Physicians treating patients are under a duty to provide care that meets certain standards of care. This is due to the fact that physicians have a fiduciary relationship to their patients. But what about physicians who are treating people with whom they have no relationship at all? For example, a physician pulls over at the scene of an accident and, through a sense of civic responsibility, delivers health care. Can that physician then be sued if the injured persons do not survive? This article will review Good Samaritan laws and explore variations among states.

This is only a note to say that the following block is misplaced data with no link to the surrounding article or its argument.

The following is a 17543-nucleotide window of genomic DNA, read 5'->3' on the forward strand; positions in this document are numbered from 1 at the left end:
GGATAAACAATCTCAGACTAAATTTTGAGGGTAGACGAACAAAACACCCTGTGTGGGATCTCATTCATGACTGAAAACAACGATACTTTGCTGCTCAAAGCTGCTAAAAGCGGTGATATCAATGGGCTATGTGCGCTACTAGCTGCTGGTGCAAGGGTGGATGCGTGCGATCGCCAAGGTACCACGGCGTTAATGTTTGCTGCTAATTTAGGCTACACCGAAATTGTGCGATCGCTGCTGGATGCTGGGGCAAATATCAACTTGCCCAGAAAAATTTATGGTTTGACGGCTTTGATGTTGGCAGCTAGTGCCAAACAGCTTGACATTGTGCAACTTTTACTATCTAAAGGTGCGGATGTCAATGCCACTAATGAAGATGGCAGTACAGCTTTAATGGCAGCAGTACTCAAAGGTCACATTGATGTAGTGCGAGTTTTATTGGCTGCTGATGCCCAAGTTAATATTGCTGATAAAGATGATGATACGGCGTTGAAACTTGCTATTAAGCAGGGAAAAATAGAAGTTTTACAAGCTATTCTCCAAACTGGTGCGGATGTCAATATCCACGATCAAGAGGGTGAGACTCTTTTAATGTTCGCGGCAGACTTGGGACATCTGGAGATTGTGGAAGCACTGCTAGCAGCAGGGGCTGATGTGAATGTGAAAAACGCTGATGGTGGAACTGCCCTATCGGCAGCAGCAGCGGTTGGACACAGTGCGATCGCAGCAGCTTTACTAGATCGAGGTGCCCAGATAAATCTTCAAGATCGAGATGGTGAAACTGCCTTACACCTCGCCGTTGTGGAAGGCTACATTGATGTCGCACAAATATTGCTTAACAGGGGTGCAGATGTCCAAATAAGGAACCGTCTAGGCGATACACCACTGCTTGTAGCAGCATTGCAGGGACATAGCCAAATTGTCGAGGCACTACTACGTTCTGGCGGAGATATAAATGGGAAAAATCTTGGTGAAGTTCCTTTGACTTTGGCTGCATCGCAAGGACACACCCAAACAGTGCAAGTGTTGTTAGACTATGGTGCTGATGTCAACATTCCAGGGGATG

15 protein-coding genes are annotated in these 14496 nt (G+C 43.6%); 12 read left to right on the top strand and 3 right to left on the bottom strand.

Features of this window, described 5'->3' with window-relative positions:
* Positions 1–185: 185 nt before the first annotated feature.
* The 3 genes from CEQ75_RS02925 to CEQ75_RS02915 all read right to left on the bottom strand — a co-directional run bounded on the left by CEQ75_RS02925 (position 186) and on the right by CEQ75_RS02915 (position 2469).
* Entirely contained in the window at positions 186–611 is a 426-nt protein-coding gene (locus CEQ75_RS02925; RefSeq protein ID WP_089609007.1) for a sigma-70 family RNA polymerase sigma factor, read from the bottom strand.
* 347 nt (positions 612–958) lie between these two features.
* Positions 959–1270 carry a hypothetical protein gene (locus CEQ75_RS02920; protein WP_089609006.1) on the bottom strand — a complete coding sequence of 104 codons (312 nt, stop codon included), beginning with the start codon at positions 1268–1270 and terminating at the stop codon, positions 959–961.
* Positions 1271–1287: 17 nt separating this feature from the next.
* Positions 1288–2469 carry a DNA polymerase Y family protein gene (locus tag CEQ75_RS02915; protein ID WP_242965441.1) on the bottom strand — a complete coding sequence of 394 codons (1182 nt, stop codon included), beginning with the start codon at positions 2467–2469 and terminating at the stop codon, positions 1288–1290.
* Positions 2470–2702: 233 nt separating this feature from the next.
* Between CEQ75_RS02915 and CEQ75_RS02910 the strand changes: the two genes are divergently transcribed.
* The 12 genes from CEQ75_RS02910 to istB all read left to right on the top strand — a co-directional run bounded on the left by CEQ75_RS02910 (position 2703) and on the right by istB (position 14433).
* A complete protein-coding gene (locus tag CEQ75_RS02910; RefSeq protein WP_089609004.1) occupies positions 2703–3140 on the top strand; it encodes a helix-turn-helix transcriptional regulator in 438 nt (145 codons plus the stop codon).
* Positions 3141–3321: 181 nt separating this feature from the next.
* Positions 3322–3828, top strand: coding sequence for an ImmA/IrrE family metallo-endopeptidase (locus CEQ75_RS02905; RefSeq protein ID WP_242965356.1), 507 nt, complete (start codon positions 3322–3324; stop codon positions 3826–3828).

Good Samaritan laws generally provide basic legal protection for those who assist a person who is injured or in danger. In essence, these laws protect the “Good Samaritan” from liability if unintended consequences result from their assistance. All 50 states and the District of Columbia have some type of Good Samaritan law. Who is protected under these laws (physicians, emergency medical technicians, and other first responders) and how these laws are implemented vary from state to state. In addition, some states extend Good Samaritan liability protection to cover business and nonprofit entities acting during an emergency.